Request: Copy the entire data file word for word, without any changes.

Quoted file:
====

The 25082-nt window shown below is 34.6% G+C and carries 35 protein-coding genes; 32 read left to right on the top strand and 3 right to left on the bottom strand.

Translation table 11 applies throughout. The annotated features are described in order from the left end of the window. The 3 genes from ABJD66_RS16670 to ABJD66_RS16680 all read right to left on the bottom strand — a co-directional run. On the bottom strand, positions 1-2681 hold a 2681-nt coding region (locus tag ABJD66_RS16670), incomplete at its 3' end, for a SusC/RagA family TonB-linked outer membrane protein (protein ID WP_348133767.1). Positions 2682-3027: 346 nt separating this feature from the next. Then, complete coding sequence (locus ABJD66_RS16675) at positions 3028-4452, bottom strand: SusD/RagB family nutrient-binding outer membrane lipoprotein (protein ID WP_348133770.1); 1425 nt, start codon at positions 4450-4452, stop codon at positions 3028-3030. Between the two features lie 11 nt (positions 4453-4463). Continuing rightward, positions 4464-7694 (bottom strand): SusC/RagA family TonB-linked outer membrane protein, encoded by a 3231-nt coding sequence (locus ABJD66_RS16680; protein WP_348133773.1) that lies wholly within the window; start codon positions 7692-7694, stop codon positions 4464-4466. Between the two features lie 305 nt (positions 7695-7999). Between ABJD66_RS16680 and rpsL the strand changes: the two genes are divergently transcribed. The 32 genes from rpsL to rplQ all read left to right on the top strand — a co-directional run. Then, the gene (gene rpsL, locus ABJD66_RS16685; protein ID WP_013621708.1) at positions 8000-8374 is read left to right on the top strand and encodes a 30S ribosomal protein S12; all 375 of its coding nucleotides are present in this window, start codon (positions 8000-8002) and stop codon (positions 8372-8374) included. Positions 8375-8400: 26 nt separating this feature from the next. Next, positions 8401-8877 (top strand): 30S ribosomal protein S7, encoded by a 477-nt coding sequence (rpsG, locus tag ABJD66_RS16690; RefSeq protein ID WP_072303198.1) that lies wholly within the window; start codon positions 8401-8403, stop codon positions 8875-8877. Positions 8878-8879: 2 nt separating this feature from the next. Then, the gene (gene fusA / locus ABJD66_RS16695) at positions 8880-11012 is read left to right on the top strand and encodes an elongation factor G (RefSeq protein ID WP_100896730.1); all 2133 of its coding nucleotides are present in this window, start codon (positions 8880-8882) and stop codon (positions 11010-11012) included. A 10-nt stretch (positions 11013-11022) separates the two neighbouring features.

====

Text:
The 25082-nt window shown below is 34.6% G+C and carries 35 protein-coding genes; 32 read left to right on the top strand and 3 right to left on the bottom strand.

Translation table 11 applies throughout. The annotated features are described in order from the left end of the window. The 3 genes from ABJD66_RS16670 to ABJD66_RS16680 all read right to left on the bottom strand — a co-directional run. On the bottom strand, positions 1-2681 hold a 2681-nt coding region (locus tag ABJD66_RS16670), incomplete at its 3' end, for a SusC/RagA family TonB-linked outer membrane protein (protein ID WP_348133767.1). Positions 2682-3027: 346 nt separating this feature from the next. Then, complete coding sequence (locus ABJD66_RS16675) at positions 3028-4452, bottom strand: SusD/RagB family nutrient-binding outer membrane lipoprotein (protein ID WP_348133770.1); 1425 nt, start codon at positions 4450-4452, stop codon at positions 3028-3030. Between the two features lie 11 nt (positions 4453-4463). Continuing rightward, positions 4464-7694 (bottom strand): SusC/RagA family TonB-linked outer membrane protein, encoded by a 3231-nt coding sequence (locus ABJD66_RS16680; protein WP_348133773.1) that lies wholly within the window; start codon positions 7692-7694, stop codon positions 4464-4466. Between the two features lie 305 nt (positions 7695-7999). Between ABJD66_RS16680 and rpsL the strand changes: the two genes are divergently transcribed. The 32 genes from rpsL to rplQ all read left to right on the top strand — a co-directional run. Then, the gene (gene rpsL, locus ABJD66_RS16685; protein ID WP_013621708.1) at positions 8000-8374 is read left to right on the top strand and encodes a 30S ribosomal protein S12; all 375 of its coding nucleotides are present in this window, start codon (positions 8000-8002) and stop codon (positions 8372-8374) included. Positions 8375-8400: 26 nt separating this feature from the next. Next, positions 8401-8877 (top strand): 30S ribosomal protein S7, encoded by a 477-nt coding sequence (rpsG, locus tag ABJD66_RS16690; RefSeq protein ID WP_072303198.1) that lies wholly within the window; start codon positions 8401-8403, stop codon positions 8875-8877. Positions 8878-8879: 2 nt separating this feature from the next. Then, the gene (gene fusA / locus ABJD66_RS16695) at positions 8880-11012 is read left to right on the top strand and encodes an elongation factor G (RefSeq protein ID WP_100896730.1); all 2133 of its coding nucleotides are present in this window, start codon (positions 8880-8882) and stop codon (positions 11010-11012) included. A 10-nt stretch (positions 11013-11022) separates the two neighbouring features.